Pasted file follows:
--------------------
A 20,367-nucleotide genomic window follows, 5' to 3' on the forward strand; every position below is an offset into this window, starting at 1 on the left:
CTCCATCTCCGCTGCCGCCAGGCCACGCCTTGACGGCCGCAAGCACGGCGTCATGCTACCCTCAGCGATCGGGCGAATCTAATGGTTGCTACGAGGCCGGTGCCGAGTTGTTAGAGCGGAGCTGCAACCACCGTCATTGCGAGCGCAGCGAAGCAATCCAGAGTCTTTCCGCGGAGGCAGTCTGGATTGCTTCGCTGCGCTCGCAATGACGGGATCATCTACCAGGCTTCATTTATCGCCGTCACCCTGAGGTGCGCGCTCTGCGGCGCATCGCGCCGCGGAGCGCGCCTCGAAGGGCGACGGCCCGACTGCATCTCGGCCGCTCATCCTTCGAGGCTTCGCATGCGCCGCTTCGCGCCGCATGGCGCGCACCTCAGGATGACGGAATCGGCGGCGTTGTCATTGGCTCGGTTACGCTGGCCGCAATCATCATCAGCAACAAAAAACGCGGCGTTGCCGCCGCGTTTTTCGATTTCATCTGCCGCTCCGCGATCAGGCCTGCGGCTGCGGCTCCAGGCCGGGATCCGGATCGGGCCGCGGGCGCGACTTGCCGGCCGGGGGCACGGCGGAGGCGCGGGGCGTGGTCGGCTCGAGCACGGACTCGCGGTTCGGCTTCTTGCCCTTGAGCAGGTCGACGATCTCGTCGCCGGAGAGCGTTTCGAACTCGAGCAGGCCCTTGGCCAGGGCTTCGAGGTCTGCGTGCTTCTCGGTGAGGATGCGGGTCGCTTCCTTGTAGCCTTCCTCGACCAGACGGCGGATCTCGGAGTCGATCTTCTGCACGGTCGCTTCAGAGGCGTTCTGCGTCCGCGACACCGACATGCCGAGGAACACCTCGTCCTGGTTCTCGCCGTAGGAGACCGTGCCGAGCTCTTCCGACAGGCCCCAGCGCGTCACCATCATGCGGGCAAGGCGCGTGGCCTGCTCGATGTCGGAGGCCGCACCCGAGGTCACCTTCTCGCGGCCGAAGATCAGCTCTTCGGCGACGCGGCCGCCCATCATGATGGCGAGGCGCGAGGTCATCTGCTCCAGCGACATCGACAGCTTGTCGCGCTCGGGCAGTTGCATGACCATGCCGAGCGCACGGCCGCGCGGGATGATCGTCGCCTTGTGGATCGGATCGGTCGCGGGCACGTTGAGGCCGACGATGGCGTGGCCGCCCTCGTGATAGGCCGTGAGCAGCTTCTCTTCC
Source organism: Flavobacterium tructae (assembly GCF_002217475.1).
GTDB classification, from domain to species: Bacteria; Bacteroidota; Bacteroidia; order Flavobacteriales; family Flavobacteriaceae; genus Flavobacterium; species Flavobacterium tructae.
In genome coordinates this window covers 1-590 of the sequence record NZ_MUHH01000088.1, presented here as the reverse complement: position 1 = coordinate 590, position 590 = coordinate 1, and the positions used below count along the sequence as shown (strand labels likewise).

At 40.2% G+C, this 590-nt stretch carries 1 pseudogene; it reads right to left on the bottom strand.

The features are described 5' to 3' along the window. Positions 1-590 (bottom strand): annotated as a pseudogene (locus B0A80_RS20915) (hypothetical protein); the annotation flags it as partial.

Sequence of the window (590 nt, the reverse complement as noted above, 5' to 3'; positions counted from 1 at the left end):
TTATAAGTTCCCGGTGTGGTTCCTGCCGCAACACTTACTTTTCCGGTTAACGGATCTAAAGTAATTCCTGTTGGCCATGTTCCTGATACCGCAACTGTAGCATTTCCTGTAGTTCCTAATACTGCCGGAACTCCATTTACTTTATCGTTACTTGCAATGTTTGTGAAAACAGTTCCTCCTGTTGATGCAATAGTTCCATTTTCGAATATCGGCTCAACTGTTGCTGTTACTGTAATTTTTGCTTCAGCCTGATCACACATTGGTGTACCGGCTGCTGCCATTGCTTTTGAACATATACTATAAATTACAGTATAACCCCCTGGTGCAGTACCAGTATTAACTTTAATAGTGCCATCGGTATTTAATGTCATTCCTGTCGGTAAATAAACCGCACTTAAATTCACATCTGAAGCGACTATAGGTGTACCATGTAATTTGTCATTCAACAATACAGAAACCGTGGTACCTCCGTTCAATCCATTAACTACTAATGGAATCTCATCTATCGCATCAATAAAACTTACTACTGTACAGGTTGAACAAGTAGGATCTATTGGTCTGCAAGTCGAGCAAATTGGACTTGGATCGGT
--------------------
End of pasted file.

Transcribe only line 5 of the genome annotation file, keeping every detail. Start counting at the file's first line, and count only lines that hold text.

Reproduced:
In genome coordinates this window covers 1-590 of the sequence record NZ_MUHH01000088.1, presented here as the reverse complement: position 1 = coordinate 590, position 590 = coordinate 1, and the positions used below count along the sequence as shown (strand labels likewise).